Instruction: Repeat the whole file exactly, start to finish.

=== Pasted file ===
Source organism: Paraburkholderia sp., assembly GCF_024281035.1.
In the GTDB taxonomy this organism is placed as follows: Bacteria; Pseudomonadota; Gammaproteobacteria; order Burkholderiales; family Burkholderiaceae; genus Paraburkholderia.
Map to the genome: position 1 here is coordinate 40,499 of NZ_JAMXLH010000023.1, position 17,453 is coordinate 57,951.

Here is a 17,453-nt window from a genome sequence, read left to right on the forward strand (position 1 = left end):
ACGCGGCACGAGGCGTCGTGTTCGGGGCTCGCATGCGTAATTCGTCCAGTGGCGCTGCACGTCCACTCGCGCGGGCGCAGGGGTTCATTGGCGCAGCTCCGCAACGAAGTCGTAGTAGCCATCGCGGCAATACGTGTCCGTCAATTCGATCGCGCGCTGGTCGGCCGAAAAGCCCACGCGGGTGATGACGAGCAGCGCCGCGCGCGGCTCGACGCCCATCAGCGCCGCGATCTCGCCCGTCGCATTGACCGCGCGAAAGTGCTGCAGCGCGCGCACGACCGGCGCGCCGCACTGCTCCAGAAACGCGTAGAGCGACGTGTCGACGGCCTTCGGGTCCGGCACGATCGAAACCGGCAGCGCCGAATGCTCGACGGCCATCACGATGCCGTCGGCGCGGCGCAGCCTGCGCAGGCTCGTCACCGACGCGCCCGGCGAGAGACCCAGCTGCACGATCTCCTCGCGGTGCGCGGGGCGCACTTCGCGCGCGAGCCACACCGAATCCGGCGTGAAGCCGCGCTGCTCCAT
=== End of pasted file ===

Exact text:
Source organism: Paraburkholderia sp., assembly GCF_024281035.1.
In the GTDB taxonomy this organism is placed as follows: Bacteria; Pseudomonadota; Gammaproteobacteria; order Burkholderiales; family Burkholderiaceae; genus Paraburkholderia.
Map to the genome: position 1 here is coordinate 40,499 of NZ_JAMXLH010000023.1, position 17,453 is coordinate 57,951.

Here is a 17,453-nt window from a genome sequence, read left to right on the forward strand (position 1 = left end):
ACGCGGCACGAGGCGTCGTGTTCGGGGCTCGCATGCGTAATTCGTCCAGTGGCGCTGCACGTCCACTCGCGCGGGCGCAGGGGTTCATTGGCGCAGCTCCGCAACGAAGTCGTAGTAGCCATCGCGGCAATACGTGTCCGTCAATTCGATCGCGCGCTGGTCGGCCGAAAAGCCCACGCGGGTGATGACGAGCAGCGCCGCGCGCGGCTCGACGCCCATCAGCGCCGCGATCTCGCCCGTCGCATTGACCGCGCGAAAGTGCTGCAGCGCGCGCACGACCGGCGCGCCGCACTGCTCCAGAAACGCGTAGAGCGACGTGTCGACGGCCTTCGGGTCCGGCACGATCGAAACCGGCAGCGCCGAATGCTCGACGGCCATCACGATGCCGTCGGCGCGGCGCAGCCTGCGCAGGCTCGTCACCGACGCGCCCGGCGAGAGACCCAGCTGCACGATCTCCTCGCGGTGCGCGGGGCGCACTTCGCGCGCGAGCCACACCGAATCCGGCGTGAAGCCGCGCTGCTCCAT